News/Blog

Harvest - Winemaking Comes Naturally

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Often we forget that wine is a microbiological product. They contain all sorts of natural microorganisms that are essential to the winemaking process – like yeast. Yeasts are tiny. We can’t see them, but they do the heavy lifting to transform sweet-tasting grape juice into something much more complex – a liquid that has the potential to be profound (maybe even life-changing)!

My winemaking philosophy leads me to use the naturally occurring yeast that lives in the vineyard (hello, terroir!) and a small amount of cultured yeast (predictable aromas, clean ferments). This combination gives my wines a layered complexity that speaks “Old World influence with Napa Valley intensity..."


Harvest - It's Time

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It's time! The grape flavors are lip-smackingly beautiful and the lab numbers are perfect. My dedicated crew harvests in the early light when the fruit is cold and I can get a jump on the long process of trucking, de-stemming, and moving the grape must into the caves where the ‘alchemy’ begins – fermentation! The aromas in a wine cave during harvest can be sublime, a mixture of fruit jellies, yeast, oak wood, and earth. Subtle, but once experienced, never forgotten...

Harvest - How do I know when it's time?

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A question that is often asked, “How do you determine when to harvest?”

 In other words, “when are the grapes ripe?” Easily asked, but hard to answer! I base my decisions on the style of wine I like; full fresh flavor extraction without cooked, raisiny overtones. It’s based on a more European vision of wines that age well and pair well with food.

 First and foremost is how the individual berries taste. I base this on my forty years of experience making wine from the same vineyard. To back that up comes my refractometer. A cool tool to measure sugar levels. I like to calculate which rows I am sampling beforehand to help get the most accurate sample set. Then I’ll walk the rows gathering berries (and eating them, delicious!) from the shady interior and the sunny exterior. That allows my sample set to have the best lookalike representation of all of my fruit in the vineyard. With the berries gathered, I juice them by hand (fun smooshy work), and some of it goes in the refractometer and some goes to the lab for pH/acidity readings.

Signing off (for awhile)

Harvest started for us August 7th. It's been a good long 'haul'. The vines are ready for winter, and our aged wines are ready for your enjoyment. Time for reflection and thankfulness...

Meanwhile, Back At The Ranch...


The drought continues. In spite of that, our dry farmed vineyard came through, producing a generous and flavorful crop. So now is the time to give it back, and replenish the soil with nutrients. On the tractor, I’m dispensing cover crop seed (a blend of nitrogen fixing legumes and oats) and organic fertilizer (7.5-5-7.5). Thank you, Grapevines, I wish you a long rest with plenty of water from the skies!

Wrapping It Up At The Winery

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The last wines are pressed to barrel.
The 2014 harvest is now one for the books! Awesome in quality, the work now begins to babysit the young wines through secondary fermentations and sluggish primaries. The wineries’ hectic pace is behind us; we work to schedule more time for rest (sleep!) and pull our personal lives back in order...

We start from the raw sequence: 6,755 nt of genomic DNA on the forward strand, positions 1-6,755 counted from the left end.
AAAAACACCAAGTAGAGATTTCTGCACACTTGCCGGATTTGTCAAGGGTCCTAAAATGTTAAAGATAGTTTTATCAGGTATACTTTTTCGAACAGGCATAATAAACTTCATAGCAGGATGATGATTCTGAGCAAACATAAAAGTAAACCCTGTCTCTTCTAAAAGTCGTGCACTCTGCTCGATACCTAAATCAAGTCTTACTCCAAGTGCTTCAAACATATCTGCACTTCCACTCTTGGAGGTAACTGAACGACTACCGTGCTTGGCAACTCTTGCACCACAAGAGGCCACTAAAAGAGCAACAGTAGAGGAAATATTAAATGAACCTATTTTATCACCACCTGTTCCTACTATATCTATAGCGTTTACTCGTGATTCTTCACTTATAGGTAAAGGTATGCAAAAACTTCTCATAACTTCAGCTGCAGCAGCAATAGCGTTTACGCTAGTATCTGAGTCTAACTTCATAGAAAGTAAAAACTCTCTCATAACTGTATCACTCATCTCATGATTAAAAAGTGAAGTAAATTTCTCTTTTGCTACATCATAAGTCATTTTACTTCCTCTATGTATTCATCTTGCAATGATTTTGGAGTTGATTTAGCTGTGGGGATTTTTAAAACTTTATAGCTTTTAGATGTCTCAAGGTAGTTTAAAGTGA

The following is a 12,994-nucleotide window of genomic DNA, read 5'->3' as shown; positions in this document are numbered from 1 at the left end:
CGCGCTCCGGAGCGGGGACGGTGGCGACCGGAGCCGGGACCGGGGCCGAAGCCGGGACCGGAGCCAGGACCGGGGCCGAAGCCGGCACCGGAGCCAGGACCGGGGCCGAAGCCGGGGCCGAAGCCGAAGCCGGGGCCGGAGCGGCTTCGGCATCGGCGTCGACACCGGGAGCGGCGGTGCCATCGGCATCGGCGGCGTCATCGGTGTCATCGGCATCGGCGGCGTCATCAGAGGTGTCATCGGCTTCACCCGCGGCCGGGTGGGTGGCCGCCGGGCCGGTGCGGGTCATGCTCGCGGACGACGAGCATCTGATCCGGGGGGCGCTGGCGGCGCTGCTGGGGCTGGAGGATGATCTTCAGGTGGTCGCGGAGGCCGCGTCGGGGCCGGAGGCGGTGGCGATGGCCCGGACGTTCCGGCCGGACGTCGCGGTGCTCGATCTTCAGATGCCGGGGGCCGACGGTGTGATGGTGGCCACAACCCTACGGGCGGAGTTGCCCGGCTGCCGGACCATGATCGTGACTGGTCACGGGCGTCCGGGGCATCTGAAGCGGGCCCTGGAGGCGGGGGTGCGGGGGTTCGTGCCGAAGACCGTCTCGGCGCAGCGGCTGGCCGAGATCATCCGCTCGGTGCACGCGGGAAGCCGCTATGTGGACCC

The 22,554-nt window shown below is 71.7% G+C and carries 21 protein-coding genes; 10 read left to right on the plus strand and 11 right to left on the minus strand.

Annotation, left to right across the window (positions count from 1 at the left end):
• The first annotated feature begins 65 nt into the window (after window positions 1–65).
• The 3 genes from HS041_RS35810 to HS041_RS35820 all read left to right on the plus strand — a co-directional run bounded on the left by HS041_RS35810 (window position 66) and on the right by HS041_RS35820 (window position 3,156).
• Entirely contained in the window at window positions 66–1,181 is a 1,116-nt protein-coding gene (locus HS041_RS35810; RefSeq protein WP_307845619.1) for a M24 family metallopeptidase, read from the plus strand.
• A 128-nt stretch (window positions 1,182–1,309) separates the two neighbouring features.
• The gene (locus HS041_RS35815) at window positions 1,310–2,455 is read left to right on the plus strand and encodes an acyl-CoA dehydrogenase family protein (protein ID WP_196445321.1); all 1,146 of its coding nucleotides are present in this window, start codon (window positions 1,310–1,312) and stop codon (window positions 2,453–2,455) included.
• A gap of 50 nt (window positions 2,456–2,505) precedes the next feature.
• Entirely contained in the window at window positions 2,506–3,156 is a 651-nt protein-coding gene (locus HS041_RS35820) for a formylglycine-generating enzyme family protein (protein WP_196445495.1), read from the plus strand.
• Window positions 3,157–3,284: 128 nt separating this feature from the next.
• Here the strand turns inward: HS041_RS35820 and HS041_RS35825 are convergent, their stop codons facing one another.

Petite Sirah

 Petite Sirah. The winemaker’s problem child. Thin skinned, sensitive to sunburn and prone to set a big crop. If everything goes right during the growing season, it's susceptible to botrytis and black rot during late summer. Assuming the vines have been coached along to a perfect harvest the winemaker has then to deal with the potential of a wine with enough tannins to make the back of your jaw hurt.   With that being said, why you may ask, am I growing and making Petite Sirah in the heart of the Napa Valley? You're first clue; my college major wasn't business! In my opinion, the world doesn't need yet another Napa Valley Cab!   So here I am creating a balanced petite Sirah for the 2014 vintage .  Balanced Petite Sirah , is that an oxymoron? Not necessarily. Of course it involves more work from the winemaker and a bag of tricks (in my case, natural and organic) which include press cycles, lees stirring, French oak and a few secrets I won’t divulge (other winemakers might be reading this).  If you have ever had a truly sublime Petite, you know what keeps me going. For a kinder gentler Petite Sirah, try to get a hold of a bottle of 2011 Tofanelli Estate Petite Sirah...

Petite Sirah.
The winemaker’s problem child.
Thin skinned, sensitive to sunburn and prone to set a big crop. If everything goes right during the growing season, it's susceptible to botrytis and black rot during late summer. Assuming the vines have been coached along to a perfect harvest the winemaker has then to deal with the potential of a wine with enough tannins to make the back of your jaw hurt.

 With that being said, why you may ask, am I growing and making Petite Sirah in the heart of the Napa Valley?
You're first clue; my college major wasn't business! In my opinion, the world doesn't need yet another Napa Valley Cab!  
So here I am creating a balanced petite Sirah for the 2014 vintage . Balanced Petite Sirah, is that an oxymoron? Not necessarily. Of course it involves more work from the winemaker and a bag of tricks (in my case, natural and organic) which include press cycles, lees stirring, French oak and a few secrets I won’t divulge (other winemakers might be reading this).

If you have ever had a truly sublime Petite, you know what keeps me going.
For a kinder gentler Petite Sirah, try to get a hold of a bottle of 2011 Tofanelli Estate Petite Sirah...